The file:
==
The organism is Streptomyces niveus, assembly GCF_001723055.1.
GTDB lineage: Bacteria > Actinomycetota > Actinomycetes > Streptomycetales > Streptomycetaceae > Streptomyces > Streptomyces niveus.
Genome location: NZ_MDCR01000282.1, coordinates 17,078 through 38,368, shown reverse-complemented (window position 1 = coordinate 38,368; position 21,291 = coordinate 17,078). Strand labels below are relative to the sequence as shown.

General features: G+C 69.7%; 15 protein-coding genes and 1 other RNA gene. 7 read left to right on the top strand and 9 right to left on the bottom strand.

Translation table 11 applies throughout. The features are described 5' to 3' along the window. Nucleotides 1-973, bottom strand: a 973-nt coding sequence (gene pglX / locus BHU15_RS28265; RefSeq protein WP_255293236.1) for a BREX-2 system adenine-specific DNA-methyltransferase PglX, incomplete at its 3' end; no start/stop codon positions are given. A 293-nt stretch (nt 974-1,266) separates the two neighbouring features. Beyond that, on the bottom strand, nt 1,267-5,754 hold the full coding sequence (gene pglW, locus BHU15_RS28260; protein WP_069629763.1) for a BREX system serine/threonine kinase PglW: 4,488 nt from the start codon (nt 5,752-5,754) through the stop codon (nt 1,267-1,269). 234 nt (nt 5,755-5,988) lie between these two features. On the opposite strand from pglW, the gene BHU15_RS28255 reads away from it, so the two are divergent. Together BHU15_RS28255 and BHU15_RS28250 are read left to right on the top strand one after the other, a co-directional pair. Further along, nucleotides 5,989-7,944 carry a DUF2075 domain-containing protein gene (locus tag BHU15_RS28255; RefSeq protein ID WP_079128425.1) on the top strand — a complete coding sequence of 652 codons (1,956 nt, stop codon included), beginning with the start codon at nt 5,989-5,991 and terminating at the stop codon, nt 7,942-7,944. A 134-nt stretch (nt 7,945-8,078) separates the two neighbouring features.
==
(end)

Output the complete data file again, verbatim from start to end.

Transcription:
The organism is Streptomyces niveus, assembly GCF_001723055.1.
GTDB lineage: Bacteria > Actinomycetota > Actinomycetes > Streptomycetales > Streptomycetaceae > Streptomyces > Streptomyces niveus.
Genome location: NZ_MDCR01000282.1, coordinates 17,078 through 38,368, shown reverse-complemented (window position 1 = coordinate 38,368; position 21,291 = coordinate 17,078). Strand labels below are relative to the sequence as shown.

General features: G+C 69.7%; 15 protein-coding genes and 1 other RNA gene. 7 read left to right on the top strand and 9 right to left on the bottom strand.

Translation table 11 applies throughout. The features are described 5' to 3' along the window. Nucleotides 1-973, bottom strand: a 973-nt coding sequence (gene pglX / locus BHU15_RS28265; RefSeq protein WP_255293236.1) for a BREX-2 system adenine-specific DNA-methyltransferase PglX, incomplete at its 3' end; no start/stop codon positions are given. A 293-nt stretch (nt 974-1,266) separates the two neighbouring features. Beyond that, on the bottom strand, nt 1,267-5,754 hold the full coding sequence (gene pglW, locus BHU15_RS28260; protein WP_069629763.1) for a BREX system serine/threonine kinase PglW: 4,488 nt from the start codon (nt 5,752-5,754) through the stop codon (nt 1,267-1,269). 234 nt (nt 5,755-5,988) lie between these two features. On the opposite strand from pglW, the gene BHU15_RS28255 reads away from it, so the two are divergent. Together BHU15_RS28255 and BHU15_RS28250 are read left to right on the top strand one after the other, a co-directional pair. Further along, nucleotides 5,989-7,944 carry a DUF2075 domain-containing protein gene (locus tag BHU15_RS28255; RefSeq protein ID WP_079128425.1) on the top strand — a complete coding sequence of 652 codons (1,956 nt, stop codon included), beginning with the start codon at nt 5,989-5,991 and terminating at the stop codon, nt 7,942-7,944. A 134-nt stretch (nt 7,945-8,078) separates the two neighbouring features.